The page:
LS: “But then I changed my mind. Like, I already gave birth because giving birth would mean that I was going to be then, like, engaged with this child and shaping it’s life. I think I’ve been shaping its live and interacting with it, so now I’m sending it off to college! I think I’m sending my child off to college, and that’s what’s going to happen on Wednesday.”

AF: “Do you think then, like, along this metaphor, that you gave birth to the idea when you actually came up with–cause I remember the moment when I actually came up with my thesis, like, the actual idea that was like, the thesis–”

LS: “Or was that the conception of the child?”

AF: “No, I think the conception is when you decide that you’re gonna embark on this journey. The birth is like when you’ve come up with the idea.”

LS: “I think that’s really right *laughs*”

AF: “But it’s nice because you do it kind of by yourself–”

LS: “Yeah, you don’t need a man! *laughs*”

AF: “You don’t need no man.. except an advisor, but like… now the metaphor’s getting kind of creepy. That took a weird turn!”

michelle: “No, that’s really funny, but back to the question for Annie… current mental state?”

AF: “It just goes up and down. Currently I’m feeling very good being in the sun, this is very nice. Yeah, It seems like I can get everything done that I need to get done if I just get no sleep, but we’ll see if that happens.”

LS: “But it’s nice because you’ve had sleep up until this point. It’s not like you’ve been spending all semester pulling all-nighters.”

On their most upsetting thesis experiences:

LS: “Well… so I had a Davenport to go to France to conduct these interviews, and I was planning on doing it over winter break. I knew that when I went there it was going to be very hard because it was like this quick transition to another language and another place, and to putting myself in really scary situations where I had to talk to people about this thing that they definitely knew way more about that I did. Like, Day 2, I met this man through a blog, and he basically told me that everything I thought was wrong, and he was right! Everything I thought was wrong. And he was down to help me figure it out and was the most generous and helpful person. He set up all these interviews with his friends who were like, the top politicians and activists and all these things. He was like, ‘These are my friends, but like, I hate the politicians.’ But anyway, as Annie knows, I spent a lot of time crying during my trip, and taking very long walks outside because I was so confused and so unsure of what I was doing and so alone in the world. But I also had lots of help, so thank you!”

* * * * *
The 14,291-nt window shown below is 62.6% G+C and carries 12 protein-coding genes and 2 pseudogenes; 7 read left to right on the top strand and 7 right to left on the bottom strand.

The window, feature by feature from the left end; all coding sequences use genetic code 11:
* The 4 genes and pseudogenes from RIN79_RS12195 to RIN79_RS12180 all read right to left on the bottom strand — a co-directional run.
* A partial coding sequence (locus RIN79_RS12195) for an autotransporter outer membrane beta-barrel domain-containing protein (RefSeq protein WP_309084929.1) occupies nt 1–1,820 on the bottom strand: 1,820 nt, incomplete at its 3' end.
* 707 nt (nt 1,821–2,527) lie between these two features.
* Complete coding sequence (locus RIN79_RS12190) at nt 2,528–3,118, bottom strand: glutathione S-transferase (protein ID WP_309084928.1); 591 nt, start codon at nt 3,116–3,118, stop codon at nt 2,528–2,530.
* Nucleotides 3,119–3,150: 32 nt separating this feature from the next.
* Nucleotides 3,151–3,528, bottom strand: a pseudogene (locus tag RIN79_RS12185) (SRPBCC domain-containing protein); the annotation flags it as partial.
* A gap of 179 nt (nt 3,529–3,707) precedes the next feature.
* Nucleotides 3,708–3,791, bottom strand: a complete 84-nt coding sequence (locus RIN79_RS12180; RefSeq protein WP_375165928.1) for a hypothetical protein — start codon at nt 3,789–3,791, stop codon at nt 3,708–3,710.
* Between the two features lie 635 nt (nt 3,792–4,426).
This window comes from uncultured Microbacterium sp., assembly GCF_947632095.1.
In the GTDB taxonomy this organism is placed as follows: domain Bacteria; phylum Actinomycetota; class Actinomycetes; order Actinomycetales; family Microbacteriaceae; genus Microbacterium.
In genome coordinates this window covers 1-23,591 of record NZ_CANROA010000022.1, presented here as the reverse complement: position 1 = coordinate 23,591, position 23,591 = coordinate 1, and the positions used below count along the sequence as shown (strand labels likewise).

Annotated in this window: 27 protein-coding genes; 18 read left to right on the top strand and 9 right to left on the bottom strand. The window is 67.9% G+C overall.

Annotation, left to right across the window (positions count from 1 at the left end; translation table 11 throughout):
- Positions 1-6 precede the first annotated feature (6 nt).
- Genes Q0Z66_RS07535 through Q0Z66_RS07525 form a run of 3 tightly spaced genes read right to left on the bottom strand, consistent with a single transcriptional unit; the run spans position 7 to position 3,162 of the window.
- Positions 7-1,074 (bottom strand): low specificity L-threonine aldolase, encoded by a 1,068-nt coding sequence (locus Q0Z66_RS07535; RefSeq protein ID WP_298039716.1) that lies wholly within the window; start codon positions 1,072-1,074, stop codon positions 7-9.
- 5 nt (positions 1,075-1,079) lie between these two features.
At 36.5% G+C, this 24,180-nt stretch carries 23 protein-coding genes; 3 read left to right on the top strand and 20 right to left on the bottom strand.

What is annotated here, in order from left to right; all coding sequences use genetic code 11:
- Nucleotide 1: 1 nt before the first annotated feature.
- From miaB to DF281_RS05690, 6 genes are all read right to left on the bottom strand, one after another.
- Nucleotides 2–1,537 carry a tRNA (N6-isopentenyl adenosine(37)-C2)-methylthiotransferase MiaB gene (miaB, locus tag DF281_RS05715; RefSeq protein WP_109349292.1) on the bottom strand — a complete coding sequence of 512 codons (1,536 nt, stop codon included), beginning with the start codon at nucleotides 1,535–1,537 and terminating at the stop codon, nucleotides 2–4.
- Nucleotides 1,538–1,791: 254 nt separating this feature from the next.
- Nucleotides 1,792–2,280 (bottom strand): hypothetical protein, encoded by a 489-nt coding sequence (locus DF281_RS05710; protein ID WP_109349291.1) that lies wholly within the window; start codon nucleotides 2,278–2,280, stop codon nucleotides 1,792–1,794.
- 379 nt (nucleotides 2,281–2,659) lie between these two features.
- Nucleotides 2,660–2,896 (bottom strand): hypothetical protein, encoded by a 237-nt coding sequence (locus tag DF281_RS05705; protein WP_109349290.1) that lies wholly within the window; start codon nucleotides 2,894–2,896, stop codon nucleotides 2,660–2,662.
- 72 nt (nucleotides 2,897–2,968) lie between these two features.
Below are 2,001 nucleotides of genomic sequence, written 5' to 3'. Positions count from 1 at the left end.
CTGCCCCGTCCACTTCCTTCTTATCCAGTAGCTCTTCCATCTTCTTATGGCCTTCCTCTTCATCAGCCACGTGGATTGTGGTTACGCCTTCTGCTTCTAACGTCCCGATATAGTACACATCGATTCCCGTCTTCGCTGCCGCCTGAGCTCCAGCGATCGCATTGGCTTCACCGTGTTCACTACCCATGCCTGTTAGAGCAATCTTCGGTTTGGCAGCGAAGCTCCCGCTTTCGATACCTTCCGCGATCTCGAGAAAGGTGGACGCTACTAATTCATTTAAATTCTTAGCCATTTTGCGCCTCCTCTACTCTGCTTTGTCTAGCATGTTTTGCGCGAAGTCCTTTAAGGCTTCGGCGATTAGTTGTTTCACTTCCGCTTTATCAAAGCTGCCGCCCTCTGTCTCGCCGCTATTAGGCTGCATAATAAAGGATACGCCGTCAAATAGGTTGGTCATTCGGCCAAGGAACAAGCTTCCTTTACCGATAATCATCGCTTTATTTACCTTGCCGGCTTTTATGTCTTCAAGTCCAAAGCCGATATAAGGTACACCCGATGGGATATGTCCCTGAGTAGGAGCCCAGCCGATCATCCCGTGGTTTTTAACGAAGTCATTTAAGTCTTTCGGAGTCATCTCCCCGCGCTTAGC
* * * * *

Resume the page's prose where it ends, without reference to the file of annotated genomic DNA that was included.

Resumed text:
AF: “I don’t know if this was the most upsetting, but definitely I think the most nervous I’ve been is when I walked into my advisor’s office after I had given him the last chapter that I’d written. And I’d gotten feedback on the other two, and he was like, ‘You’re on the right track,’ and blah blah blah… And I was worried that with the last one, he’d be like, ‘You’ve taken a left turn! You veered!’ And this was quite recently, so I was worried that I was going to need to redo it, but he was like, ‘No, it’s okay, you’re good.’ I didn’t realize how nervous I was until he said that it was okay. And I was like ‘Okay!’ I was done with the writing, which was really a relief.”

On their favorite forms of procrastination:

LS: “So Annie and I are both partially enrolled, so my social involvement during the day… you don’t realize how going to class and being around people in that way is like a social experience. So sometimes I long for human interaction. I’ll do things like: I’ll be working on the fourth floor, and I’ll walk in the most visible areas down to the first floor to get a drink of water from the water fountain. And I’ll just like, put myself in public situations where I might encounter another person.”

AF: “I’ve definitely also done that. It’s very lonely.”

LS: “It’s very lonely!

AF: “Yeah, I think a lot of my procrastination is very boring. I’ll like, stare into space for a while, or lying horizontal on pieces of furniture… it’s not very interesting, I just try to give my mind a rest. Usually it’s also making lists, like when I’m doing other things, making lists of things I still need to do… That’s a really boring answer.”

LS: “Also doing handstands. I’ve been going to the basement and doing a cartwheel and a handstand and then going back up!”

AF: “That’s good. Walking through the stacks is also definitely good. I always think I’m going to encounter people who are hooking up, but I have yet to do that.”

On their advice for future thesis writers: